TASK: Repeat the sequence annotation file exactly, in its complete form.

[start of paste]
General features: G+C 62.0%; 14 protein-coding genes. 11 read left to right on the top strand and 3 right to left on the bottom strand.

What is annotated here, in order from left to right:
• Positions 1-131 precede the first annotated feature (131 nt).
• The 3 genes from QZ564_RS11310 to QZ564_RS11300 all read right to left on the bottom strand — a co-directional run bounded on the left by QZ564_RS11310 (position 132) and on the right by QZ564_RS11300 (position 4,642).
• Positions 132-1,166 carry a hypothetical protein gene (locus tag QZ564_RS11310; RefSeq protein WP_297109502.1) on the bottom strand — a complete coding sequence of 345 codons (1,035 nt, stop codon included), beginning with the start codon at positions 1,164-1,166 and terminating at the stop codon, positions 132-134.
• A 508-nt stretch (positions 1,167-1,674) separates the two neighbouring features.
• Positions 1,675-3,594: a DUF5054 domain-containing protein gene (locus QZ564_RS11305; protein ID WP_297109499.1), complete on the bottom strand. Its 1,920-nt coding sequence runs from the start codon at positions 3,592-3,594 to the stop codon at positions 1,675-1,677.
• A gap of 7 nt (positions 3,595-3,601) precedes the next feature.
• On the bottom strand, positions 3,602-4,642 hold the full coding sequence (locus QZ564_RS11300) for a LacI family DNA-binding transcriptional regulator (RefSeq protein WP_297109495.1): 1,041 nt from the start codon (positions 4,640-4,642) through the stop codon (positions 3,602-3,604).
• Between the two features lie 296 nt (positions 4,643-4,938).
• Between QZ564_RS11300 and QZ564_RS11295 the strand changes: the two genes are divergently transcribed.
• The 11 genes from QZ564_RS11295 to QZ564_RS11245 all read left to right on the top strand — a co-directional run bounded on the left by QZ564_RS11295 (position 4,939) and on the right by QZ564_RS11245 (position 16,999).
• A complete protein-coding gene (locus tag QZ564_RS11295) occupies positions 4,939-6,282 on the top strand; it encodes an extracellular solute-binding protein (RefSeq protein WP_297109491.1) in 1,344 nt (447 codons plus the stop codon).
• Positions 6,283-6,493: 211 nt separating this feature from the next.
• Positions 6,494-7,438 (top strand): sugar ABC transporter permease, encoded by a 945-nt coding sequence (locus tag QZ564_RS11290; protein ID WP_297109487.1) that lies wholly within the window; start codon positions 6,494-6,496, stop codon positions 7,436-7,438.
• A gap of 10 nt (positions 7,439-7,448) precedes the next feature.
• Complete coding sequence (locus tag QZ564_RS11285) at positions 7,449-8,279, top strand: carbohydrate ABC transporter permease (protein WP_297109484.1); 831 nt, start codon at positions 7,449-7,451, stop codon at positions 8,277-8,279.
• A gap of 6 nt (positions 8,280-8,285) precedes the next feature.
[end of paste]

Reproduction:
General features: G+C 62.0%; 14 protein-coding genes. 11 read left to right on the top strand and 3 right to left on the bottom strand.

What is annotated here, in order from left to right:
• Positions 1-131 precede the first annotated feature (131 nt).
• The 3 genes from QZ564_RS11310 to QZ564_RS11300 all read right to left on the bottom strand — a co-directional run bounded on the left by QZ564_RS11310 (position 132) and on the right by QZ564_RS11300 (position 4,642).
• Positions 132-1,166 carry a hypothetical protein gene (locus tag QZ564_RS11310; RefSeq protein WP_297109502.1) on the bottom strand — a complete coding sequence of 345 codons (1,035 nt, stop codon included), beginning with the start codon at positions 1,164-1,166 and terminating at the stop codon, positions 132-134.
• A 508-nt stretch (positions 1,167-1,674) separates the two neighbouring features.
• Positions 1,675-3,594: a DUF5054 domain-containing protein gene (locus QZ564_RS11305; protein ID WP_297109499.1), complete on the bottom strand. Its 1,920-nt coding sequence runs from the start codon at positions 3,592-3,594 to the stop codon at positions 1,675-1,677.
• A gap of 7 nt (positions 3,595-3,601) precedes the next feature.
• On the bottom strand, positions 3,602-4,642 hold the full coding sequence (locus QZ564_RS11300) for a LacI family DNA-binding transcriptional regulator (RefSeq protein WP_297109495.1): 1,041 nt from the start codon (positions 4,640-4,642) through the stop codon (positions 3,602-3,604).
• Between the two features lie 296 nt (positions 4,643-4,938).
• Between QZ564_RS11300 and QZ564_RS11295 the strand changes: the two genes are divergently transcribed.
• The 11 genes from QZ564_RS11295 to QZ564_RS11245 all read left to right on the top strand — a co-directional run bounded on the left by QZ564_RS11295 (position 4,939) and on the right by QZ564_RS11245 (position 16,999).
• A complete protein-coding gene (locus tag QZ564_RS11295) occupies positions 4,939-6,282 on the top strand; it encodes an extracellular solute-binding protein (RefSeq protein WP_297109491.1) in 1,344 nt (447 codons plus the stop codon).
• Positions 6,283-6,493: 211 nt separating this feature from the next.
• Positions 6,494-7,438 (top strand): sugar ABC transporter permease, encoded by a 945-nt coding sequence (locus tag QZ564_RS11290; protein ID WP_297109487.1) that lies wholly within the window; start codon positions 6,494-6,496, stop codon positions 7,436-7,438.
• A gap of 10 nt (positions 7,439-7,448) precedes the next feature.
• Complete coding sequence (locus tag QZ564_RS11285) at positions 7,449-8,279, top strand: carbohydrate ABC transporter permease (protein WP_297109484.1); 831 nt, start codon at positions 7,449-7,451, stop codon at positions 8,277-8,279.
• A gap of 6 nt (positions 8,280-8,285) precedes the next feature.